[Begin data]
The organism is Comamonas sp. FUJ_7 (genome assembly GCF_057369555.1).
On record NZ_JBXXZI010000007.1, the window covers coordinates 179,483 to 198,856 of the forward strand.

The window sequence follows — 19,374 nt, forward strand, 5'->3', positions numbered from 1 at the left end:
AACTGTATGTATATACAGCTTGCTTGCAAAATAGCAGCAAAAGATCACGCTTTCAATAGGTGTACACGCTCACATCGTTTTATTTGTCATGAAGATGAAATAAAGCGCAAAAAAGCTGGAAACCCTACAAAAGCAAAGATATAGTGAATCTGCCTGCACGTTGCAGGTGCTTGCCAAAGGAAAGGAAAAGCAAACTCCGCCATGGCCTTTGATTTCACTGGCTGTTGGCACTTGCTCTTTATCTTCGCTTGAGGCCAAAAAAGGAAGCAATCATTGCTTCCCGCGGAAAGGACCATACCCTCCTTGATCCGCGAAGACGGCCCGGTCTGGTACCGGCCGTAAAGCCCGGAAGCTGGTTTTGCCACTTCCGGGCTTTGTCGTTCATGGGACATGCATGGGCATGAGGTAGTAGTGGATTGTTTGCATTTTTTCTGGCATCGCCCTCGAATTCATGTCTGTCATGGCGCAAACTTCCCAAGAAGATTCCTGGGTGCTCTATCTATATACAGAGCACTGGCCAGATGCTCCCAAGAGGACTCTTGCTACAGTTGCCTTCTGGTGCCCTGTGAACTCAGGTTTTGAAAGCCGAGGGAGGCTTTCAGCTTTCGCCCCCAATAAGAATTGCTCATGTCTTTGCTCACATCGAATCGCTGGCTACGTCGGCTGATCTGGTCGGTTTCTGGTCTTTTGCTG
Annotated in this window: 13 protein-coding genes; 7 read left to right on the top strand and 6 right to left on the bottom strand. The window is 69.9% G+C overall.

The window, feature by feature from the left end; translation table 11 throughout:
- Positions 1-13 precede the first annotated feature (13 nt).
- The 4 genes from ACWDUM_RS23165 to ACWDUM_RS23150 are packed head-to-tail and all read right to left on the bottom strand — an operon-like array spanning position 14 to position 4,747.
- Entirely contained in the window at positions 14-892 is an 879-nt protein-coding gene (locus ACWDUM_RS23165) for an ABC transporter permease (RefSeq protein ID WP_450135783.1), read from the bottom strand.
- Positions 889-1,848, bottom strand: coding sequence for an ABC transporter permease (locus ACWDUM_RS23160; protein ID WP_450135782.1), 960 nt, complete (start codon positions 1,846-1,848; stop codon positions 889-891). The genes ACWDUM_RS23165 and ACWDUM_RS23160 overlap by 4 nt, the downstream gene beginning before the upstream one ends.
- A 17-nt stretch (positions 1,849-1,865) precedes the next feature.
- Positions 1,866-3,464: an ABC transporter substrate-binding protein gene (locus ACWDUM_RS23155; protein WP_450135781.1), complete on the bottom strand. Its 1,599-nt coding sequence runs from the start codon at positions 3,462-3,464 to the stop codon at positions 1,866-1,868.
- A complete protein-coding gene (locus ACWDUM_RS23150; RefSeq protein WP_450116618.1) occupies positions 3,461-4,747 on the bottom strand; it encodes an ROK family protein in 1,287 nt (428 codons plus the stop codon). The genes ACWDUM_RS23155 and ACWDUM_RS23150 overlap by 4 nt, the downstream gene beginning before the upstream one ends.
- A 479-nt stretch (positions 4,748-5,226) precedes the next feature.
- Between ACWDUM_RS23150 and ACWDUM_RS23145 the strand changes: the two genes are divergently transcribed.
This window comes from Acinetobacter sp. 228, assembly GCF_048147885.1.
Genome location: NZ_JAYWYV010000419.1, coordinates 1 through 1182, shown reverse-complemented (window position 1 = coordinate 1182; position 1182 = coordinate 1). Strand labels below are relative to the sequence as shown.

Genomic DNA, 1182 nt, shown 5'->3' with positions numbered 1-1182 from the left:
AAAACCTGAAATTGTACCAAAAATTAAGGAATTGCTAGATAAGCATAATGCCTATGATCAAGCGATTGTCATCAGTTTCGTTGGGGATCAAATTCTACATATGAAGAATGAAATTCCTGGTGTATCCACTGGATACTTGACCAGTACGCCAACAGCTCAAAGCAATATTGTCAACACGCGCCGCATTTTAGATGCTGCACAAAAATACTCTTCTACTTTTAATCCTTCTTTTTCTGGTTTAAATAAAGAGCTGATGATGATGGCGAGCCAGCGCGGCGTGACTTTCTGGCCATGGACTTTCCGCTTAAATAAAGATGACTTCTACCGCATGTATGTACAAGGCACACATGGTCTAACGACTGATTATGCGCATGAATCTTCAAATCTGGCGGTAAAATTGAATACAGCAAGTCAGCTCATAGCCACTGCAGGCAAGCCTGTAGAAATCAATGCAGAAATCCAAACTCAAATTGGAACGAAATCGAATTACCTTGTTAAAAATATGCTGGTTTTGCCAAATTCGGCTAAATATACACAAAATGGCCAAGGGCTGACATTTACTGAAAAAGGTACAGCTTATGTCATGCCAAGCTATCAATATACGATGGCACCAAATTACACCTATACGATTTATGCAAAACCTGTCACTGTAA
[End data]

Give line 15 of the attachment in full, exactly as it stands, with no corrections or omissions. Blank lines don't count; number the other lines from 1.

- Between ACWDUM_RS23150 and ACWDUM_RS23145 the strand changes: the two genes are divergently transcribed.